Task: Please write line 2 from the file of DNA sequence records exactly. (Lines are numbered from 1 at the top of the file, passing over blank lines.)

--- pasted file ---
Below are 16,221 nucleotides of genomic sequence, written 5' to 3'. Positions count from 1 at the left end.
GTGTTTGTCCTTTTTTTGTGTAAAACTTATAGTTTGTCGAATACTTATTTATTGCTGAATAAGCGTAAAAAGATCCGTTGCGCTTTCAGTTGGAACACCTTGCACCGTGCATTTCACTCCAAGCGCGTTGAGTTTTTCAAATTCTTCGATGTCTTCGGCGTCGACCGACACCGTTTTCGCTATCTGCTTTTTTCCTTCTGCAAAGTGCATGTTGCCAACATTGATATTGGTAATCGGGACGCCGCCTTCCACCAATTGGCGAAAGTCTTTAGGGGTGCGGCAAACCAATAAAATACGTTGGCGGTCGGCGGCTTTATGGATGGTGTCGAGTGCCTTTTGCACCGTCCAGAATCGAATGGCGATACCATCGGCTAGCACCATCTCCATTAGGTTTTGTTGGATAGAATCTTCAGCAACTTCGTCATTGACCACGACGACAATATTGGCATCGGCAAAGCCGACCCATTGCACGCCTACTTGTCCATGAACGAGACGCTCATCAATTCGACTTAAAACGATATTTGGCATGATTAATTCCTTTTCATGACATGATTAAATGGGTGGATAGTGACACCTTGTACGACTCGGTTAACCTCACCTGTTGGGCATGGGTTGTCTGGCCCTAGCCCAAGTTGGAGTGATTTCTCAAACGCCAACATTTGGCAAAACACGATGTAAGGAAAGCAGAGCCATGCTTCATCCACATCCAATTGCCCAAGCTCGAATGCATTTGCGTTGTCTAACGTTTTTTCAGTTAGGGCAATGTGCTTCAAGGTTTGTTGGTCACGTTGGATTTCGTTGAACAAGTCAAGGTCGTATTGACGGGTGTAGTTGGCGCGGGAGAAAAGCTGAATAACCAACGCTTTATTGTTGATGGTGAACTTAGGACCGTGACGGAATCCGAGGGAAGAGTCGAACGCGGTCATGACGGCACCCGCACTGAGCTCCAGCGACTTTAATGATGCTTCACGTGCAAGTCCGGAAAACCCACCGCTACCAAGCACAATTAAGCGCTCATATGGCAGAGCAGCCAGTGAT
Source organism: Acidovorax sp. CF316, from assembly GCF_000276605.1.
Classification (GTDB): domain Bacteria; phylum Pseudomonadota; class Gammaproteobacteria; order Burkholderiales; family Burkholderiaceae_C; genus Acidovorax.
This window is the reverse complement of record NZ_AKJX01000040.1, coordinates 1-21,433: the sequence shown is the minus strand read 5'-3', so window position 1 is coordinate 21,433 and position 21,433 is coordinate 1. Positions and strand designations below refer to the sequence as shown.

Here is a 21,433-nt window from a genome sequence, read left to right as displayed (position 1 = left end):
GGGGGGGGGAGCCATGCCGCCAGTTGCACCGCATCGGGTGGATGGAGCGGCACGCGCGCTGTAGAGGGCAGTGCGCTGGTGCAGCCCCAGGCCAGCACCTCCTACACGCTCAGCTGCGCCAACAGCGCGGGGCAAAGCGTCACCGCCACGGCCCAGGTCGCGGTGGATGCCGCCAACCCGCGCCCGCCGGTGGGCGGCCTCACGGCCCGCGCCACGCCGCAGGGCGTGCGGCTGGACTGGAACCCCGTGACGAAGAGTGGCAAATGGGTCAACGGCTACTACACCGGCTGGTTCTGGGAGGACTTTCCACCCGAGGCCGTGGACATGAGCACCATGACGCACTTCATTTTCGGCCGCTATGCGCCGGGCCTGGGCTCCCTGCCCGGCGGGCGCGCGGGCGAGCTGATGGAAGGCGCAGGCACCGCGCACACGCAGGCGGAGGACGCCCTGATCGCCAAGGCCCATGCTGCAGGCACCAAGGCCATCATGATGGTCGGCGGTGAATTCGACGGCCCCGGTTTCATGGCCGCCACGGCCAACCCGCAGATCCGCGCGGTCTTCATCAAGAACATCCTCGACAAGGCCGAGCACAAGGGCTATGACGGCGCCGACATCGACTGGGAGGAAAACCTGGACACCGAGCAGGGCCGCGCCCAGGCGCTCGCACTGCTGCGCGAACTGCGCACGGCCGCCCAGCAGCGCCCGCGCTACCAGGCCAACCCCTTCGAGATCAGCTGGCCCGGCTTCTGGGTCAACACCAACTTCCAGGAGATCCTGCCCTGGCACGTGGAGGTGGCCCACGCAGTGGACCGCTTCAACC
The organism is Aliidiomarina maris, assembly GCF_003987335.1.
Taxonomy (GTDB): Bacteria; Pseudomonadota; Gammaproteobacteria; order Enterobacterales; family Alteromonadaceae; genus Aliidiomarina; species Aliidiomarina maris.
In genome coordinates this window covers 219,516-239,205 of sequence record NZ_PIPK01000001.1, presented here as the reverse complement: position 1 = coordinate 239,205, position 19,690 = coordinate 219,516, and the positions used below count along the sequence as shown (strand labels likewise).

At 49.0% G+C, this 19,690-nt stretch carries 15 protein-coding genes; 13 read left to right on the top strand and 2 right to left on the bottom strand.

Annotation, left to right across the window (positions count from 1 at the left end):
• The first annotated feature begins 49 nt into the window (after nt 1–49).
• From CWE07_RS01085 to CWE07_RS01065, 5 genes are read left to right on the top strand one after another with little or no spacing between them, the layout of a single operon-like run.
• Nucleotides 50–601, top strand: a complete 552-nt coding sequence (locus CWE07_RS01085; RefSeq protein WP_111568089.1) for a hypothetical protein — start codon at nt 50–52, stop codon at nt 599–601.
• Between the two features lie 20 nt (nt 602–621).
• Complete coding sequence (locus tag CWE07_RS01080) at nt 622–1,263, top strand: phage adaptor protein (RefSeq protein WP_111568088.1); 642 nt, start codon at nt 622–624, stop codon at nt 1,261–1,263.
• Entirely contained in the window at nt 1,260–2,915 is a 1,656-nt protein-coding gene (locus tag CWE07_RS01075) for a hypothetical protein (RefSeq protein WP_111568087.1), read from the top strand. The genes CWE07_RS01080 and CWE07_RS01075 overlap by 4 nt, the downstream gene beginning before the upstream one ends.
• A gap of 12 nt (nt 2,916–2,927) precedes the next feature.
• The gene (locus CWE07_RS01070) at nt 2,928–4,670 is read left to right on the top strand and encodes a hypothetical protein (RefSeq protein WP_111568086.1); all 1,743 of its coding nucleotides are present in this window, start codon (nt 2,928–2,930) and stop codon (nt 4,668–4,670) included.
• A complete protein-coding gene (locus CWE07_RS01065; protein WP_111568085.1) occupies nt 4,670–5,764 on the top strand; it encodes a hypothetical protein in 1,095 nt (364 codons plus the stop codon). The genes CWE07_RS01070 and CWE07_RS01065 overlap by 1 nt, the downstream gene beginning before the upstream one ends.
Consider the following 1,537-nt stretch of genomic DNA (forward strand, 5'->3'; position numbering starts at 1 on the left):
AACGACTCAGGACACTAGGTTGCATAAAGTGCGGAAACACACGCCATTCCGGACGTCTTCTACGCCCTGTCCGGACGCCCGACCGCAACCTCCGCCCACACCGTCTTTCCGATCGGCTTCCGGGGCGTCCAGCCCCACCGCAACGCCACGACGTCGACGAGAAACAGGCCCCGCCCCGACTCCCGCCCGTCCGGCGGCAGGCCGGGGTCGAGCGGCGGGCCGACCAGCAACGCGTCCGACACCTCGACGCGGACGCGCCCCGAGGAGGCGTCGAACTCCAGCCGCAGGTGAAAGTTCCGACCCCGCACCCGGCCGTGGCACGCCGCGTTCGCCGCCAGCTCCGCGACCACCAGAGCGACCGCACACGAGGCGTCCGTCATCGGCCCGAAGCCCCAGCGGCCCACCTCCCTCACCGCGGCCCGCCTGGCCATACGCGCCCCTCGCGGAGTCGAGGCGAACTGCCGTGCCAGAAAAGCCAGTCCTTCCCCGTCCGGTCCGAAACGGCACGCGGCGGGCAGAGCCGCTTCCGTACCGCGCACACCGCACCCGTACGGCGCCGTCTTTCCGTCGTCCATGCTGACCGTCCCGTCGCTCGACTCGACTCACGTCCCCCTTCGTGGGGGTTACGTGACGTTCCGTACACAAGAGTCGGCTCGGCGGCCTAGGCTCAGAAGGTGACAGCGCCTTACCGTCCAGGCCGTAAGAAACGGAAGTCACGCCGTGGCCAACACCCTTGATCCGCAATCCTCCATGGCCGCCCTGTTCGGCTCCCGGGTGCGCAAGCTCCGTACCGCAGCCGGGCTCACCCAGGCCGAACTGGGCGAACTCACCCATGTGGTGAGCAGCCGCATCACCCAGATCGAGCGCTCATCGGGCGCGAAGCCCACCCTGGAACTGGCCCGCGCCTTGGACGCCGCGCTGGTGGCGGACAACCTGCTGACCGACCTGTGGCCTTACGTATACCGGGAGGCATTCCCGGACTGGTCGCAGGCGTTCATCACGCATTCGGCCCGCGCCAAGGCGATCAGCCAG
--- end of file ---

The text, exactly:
GTGTTTGTCCTTTTTTTGTGTAAAACTTATAGTTTGTCGAATACTTATTTATTGCTGAATAAGCGTAAAAAGATCCGTTGCGCTTTCAGTTGGAACACCTTGCACCGTGCATTTCACTCCAAGCGCGTTGAGTTTTTCAAATTCTTCGATGTCTTCGGCGTCGACCGACACCGTTTTCGCTATCTGCTTTTTTCCTTCTGCAAAGTGCATGTTGCCAACATTGATATTGGTAATCGGGACGCCGCCTTCCACCAATTGGCGAAAGTCTTTAGGGGTGCGGCAAACCAATAAAATACGTTGGCGGTCGGCGGCTTTATGGATGGTGTCGAGTGCCTTTTGCACCGTCCAGAATCGAATGGCGATACCATCGGCTAGCACCATCTCCATTAGGTTTTGTTGGATAGAATCTTCAGCAACTTCGTCATTGACCACGACGACAATATTGGCATCGGCAAAGCCGACCCATTGCACGCCTACTTGTCCATGAACGAGACGCTCATCAATTCGACTTAAAACGATATTTGGCATGATTAATTCCTTTTCATGACATGATTAAATGGGTGGATAGTGACACCTTGTACGACTCGGTTAACCTCACCTGTTGGGCATGGGTTGTCTGGCCCTAGCCCAAGTTGGAGTGATTTCTCAAACGCCAACATTTGGCAAAACACGATGTAAGGAAAGCAGAGCCATGCTTCATCCACATCCAATTGCCCAAGCTCGAATGCATTTGCGTTGTCTAACGTTTTTTCAGTTAGGGCAATGTGCTTCAAGGTTTGTTGGTCACGTTGGATTTCGTTGAACAAGTCAAGGTCGTATTGACGGGTGTAGTTGGCGCGGGAGAAAAGCTGAATAACCAACGCTTTATTGTTGATGGTGAACTTAGGACCGTGACGGAATCCGAGGGAAGAGTCGAACGCGGTCATGACGGCACCCGCACTGAGCTCCAGCGACTTTAATGATGCTTCACGTGCAAGTCCGGAAAACCCACCGCTACCAAGCACAATTAAGCGCTCATATGGCAGAGCAGCCAGTGAT